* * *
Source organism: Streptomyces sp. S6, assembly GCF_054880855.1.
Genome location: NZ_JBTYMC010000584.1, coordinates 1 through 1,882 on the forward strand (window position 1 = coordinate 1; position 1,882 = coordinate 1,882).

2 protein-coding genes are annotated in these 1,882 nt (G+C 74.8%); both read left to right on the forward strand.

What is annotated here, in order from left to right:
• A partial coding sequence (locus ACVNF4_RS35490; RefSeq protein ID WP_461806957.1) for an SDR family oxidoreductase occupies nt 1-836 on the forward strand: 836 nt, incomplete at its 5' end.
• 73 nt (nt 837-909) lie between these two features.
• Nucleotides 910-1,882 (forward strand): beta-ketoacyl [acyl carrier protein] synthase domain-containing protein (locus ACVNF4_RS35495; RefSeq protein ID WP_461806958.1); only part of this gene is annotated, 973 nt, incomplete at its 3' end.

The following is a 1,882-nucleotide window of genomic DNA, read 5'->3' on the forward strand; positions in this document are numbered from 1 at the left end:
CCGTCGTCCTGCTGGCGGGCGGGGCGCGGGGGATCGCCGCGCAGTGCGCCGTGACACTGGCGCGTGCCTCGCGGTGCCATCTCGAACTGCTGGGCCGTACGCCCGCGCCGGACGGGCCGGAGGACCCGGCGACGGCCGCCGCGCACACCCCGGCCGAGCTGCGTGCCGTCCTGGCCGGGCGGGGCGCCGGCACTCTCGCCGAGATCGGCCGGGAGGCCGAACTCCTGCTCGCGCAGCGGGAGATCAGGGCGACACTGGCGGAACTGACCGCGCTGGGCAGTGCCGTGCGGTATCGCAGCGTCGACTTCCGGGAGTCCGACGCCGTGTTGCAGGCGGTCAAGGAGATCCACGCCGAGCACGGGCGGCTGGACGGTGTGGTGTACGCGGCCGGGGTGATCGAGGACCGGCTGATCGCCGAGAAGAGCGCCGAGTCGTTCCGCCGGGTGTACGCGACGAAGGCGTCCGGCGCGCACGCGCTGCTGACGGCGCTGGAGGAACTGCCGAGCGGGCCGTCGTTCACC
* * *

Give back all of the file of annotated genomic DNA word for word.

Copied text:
Source organism: Streptomyces sp. S6, assembly GCF_054880855.1.
Genome location: NZ_JBTYMC010000584.1, coordinates 1 through 1,882 on the forward strand (window position 1 = coordinate 1; position 1,882 = coordinate 1,882).

2 protein-coding genes are annotated in these 1,882 nt (G+C 74.8%); both read left to right on the forward strand.

What is annotated here, in order from left to right:
• A partial coding sequence (locus ACVNF4_RS35490; RefSeq protein ID WP_461806957.1) for an SDR family oxidoreductase occupies nt 1-836 on the forward strand: 836 nt, incomplete at its 5' end.
• 73 nt (nt 837-909) lie between these two features.
• Nucleotides 910-1,882 (forward strand): beta-ketoacyl [acyl carrier protein] synthase domain-containing protein (locus ACVNF4_RS35495; RefSeq protein ID WP_461806958.1); only part of this gene is annotated, 973 nt, incomplete at its 3' end.

The following is a 1,882-nucleotide window of genomic DNA, read 5'->3' on the forward strand; positions in this document are numbered from 1 at the left end:
CCGTCGTCCTGCTGGCGGGCGGGGCGCGGGGGATCGCCGCGCAGTGCGCCGTGACACTGGCGCGTGCCTCGCGGTGCCATCTCGAACTGCTGGGCCGTACGCCCGCGCCGGACGGGCCGGAGGACCCGGCGACGGCCGCCGCGCACACCCCGGCCGAGCTGCGTGCCGTCCTGGCCGGGCGGGGCGCCGGCACTCTCGCCGAGATCGGCCGGGAGGCCGAACTCCTGCTCGCGCAGCGGGAGATCAGGGCGACACTGGCGGAACTGACCGCGCTGGGCAGTGCCGTGCGGTATCGCAGCGTCGACTTCCGGGAGTCCGACGCCGTGTTGCAGGCGGTCAAGGAGATCCACGCCGAGCACGGGCGGCTGGACGGTGTGGTGTACGCGGCCGGGGTGATCGAGGACCGGCTGATCGCCGAGAAGAGCGCCGAGTCGTTCCGCCGGGTGTACGCGACGAAGGCGTCCGGCGCGCACGCGCTGCTGACGGCGCTGGAGGAACTGCCGAGCGGGCCGTCGTTCACC